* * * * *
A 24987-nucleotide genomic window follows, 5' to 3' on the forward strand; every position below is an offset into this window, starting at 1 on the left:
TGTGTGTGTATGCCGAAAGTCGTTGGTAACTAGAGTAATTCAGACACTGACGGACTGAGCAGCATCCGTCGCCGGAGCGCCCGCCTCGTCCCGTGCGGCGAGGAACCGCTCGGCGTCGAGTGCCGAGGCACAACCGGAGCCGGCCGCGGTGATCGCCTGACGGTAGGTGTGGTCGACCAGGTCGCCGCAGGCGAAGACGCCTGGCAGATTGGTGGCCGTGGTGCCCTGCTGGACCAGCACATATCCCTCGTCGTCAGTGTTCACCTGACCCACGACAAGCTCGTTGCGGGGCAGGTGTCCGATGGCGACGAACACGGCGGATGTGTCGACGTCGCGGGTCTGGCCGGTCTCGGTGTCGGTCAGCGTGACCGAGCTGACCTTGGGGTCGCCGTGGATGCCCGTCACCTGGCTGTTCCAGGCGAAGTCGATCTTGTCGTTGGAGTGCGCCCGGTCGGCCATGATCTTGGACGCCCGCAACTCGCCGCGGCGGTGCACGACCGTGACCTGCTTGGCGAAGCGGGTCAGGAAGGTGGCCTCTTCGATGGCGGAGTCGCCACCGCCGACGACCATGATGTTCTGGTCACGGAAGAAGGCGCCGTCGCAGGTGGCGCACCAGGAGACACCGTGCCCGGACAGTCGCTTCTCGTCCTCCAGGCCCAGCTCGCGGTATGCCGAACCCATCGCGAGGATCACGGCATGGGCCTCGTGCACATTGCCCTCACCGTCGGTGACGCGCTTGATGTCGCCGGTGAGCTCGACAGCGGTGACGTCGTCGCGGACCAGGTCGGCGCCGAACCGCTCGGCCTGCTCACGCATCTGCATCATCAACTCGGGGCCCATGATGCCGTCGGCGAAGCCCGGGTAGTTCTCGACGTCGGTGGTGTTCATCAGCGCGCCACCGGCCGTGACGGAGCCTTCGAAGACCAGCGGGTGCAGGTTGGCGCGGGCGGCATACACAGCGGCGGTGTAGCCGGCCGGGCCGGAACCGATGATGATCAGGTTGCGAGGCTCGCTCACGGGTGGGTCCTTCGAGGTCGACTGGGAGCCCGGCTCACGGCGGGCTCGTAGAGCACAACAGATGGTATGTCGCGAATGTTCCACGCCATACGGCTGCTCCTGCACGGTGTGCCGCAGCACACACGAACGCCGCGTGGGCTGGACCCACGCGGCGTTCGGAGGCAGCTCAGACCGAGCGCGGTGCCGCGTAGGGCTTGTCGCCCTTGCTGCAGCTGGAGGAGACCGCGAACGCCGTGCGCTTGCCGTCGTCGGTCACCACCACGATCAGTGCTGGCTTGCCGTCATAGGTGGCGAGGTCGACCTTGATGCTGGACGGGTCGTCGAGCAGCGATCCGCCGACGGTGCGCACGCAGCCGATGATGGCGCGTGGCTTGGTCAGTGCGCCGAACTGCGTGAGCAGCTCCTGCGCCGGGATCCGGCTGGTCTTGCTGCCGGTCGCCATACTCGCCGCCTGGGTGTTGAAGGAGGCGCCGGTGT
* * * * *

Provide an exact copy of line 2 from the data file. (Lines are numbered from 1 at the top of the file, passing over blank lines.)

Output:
TGTGTGTGTATGCCGAAAGTCGTTGGTAACTAGAGTAATTCAGACACTGACGGACTGAGCAGCATCCGTCGCCGGAGCGCCCGCCTCGTCCCGTGCGGCGAGGAACCGCTCGGCGTCGAGTGCCGAGGCACAACCGGAGCCGGCCGCGGTGATCGCCTGACGGTAGGTGTGGTCGACCAGGTCGCCGCAGGCGAAGACGCCTGGCAGATTGGTGGCCGTGGTGCCCTGCTGGACCAGCACATATCCCTCGTCGTCAGTGTTCACCTGACCCACGACAAGCTCGTTGCGGGGCAGGTGTCCGATGGCGACGAACACGGCGGATGTGTCGACGTCGCGGGTCTGGCCGGTCTCGGTGTCGGTCAGCGTGACCGAGCTGACCTTGGGGTCGCCGTGGATGCCCGTCACCTGGCTGTTCCAGGCGAAGTCGATCTTGTCGTTGGAGTGCGCCCGGTCGGCCATGATCTTGGACGCCCGCAACTCGCCGCGGCGGTGCACGACCGTGACCTGCTTGGCGAAGCGGGTCAGGAAGGTGGCCTCTTCGATGGCGGAGTCGCCACCGCCGACGACCATGATGTTCTGGTCACGGAAGAAGGCGCCGTCGCAGGTGGCGCACCAGGAGACACCGTGCCCGGACAGTCGCTTCTCGTCCTCCAGGCCCAGCTCGCGGTATGCCGAACCCATCGCGAGGATCACGGCATGGGCCTCGTGCACATTGCCCTCACCGTCGGTGACGCGCTTGATGTCGCCGGTGAGCTCGACAGCGGTGACGTCGTCGCGGACCAGGTCGGCGCCGAACCGCTCGGCCTGCTCACGCATCTGCATCATCAACTCGGGGCCCATGATGCCGTCGGCGAAGCCCGGGTAGTTCTCGACGTCGGTGGTGTTCATCAGCGCGCCACCGGCCGTGACGGAGCCTTCGAAGACCAGCGGGTGCAGGTTGGCGCGGGCGGCATACACAGCGGCGGTGTAGCCGGCCGGGCCGGAACCGATGATGATCAGGTTGCGAGGCTCGCTCACGGGTGGGTCCTTCGAGGTCGACTGGGAGCCCGGCTCACGGCGGGCTCGTAGAGCACAACAGATGGTATGTCGCGAATGTTCCACGCCATACGGCTGCTCCTGCACGGTGTGCCGCAGCACACACGAACGCCGCGTGGGCTGGACCCACGCGGCGTTCGGAGGCAGCTCAGACCGAGCGCGGTGCCGCGTAGGGCTTGTCGCCCTTGCTGCAGCTGGAGGAGACCGCGAACGCCGTGCGCTTGCCGTCGTCGGTCACCACCACGATCAGTGCTGGCTTGCCGTCATAGGTGGCGAGGTCGACCTTGATGCTGGACGGGTCGTCGAGCAGCGATCCGCCGACGGTGCGCACGCAGCCGATGATGGCGCGTGGCTTGGTCAGTGCGCCGAACTGCGTGAGCAGCTCCTGCGCCGGGATCCGGCTGGTCTTGCTGCCGGTCGCCATACTCGCCGCCTGGGTGTTGAAGGAGGCGCCGGTGT